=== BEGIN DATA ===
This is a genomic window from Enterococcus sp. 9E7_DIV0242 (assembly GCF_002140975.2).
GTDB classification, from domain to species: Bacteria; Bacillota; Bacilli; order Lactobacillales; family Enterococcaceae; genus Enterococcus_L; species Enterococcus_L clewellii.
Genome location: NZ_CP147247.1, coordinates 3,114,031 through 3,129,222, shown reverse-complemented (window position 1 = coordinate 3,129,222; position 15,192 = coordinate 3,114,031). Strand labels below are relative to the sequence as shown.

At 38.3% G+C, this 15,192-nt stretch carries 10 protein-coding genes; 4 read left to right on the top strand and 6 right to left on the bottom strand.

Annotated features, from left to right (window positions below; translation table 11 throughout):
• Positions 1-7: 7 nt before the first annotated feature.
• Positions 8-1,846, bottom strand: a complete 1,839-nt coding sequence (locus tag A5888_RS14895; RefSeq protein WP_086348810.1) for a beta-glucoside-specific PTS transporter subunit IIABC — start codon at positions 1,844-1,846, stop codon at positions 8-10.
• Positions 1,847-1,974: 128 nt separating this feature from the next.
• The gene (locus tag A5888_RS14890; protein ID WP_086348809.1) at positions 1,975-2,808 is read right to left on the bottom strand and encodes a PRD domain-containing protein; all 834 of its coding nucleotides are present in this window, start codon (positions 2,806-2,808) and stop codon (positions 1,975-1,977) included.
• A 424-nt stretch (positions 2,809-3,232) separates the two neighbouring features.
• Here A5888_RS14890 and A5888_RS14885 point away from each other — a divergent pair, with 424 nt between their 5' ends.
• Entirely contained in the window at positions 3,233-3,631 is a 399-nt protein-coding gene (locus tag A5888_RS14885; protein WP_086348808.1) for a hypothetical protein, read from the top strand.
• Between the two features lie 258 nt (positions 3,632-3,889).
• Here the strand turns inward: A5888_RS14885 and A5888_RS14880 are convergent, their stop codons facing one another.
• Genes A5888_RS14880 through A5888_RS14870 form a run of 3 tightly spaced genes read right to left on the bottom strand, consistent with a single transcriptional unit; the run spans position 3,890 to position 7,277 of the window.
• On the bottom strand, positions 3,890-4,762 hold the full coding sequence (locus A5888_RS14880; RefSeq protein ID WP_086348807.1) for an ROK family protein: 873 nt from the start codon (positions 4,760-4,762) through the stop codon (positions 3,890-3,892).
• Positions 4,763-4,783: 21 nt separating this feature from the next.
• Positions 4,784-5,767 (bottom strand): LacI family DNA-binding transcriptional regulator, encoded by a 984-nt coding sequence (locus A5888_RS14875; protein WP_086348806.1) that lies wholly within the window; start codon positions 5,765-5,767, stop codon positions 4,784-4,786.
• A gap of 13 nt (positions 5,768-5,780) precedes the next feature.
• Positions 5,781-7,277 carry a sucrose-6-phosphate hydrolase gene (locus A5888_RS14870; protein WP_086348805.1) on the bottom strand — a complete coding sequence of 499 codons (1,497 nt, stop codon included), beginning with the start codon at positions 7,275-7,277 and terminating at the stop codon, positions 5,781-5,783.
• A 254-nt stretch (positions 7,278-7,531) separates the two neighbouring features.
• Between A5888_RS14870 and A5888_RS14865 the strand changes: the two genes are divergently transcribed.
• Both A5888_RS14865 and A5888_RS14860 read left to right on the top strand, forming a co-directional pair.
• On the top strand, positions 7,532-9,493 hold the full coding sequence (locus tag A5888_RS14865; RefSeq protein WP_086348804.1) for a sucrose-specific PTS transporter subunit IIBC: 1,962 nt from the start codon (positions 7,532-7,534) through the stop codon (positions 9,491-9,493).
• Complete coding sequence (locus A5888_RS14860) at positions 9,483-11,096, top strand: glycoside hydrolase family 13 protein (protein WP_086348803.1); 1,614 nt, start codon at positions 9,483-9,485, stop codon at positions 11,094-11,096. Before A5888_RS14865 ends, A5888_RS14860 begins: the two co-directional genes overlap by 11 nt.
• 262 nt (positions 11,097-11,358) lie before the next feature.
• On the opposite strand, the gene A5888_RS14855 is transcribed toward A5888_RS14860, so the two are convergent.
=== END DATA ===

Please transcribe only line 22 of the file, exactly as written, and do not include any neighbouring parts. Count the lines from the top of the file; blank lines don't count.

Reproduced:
• Between A5888_RS14870 and A5888_RS14865 the strand changes: the two genes are divergently transcribed.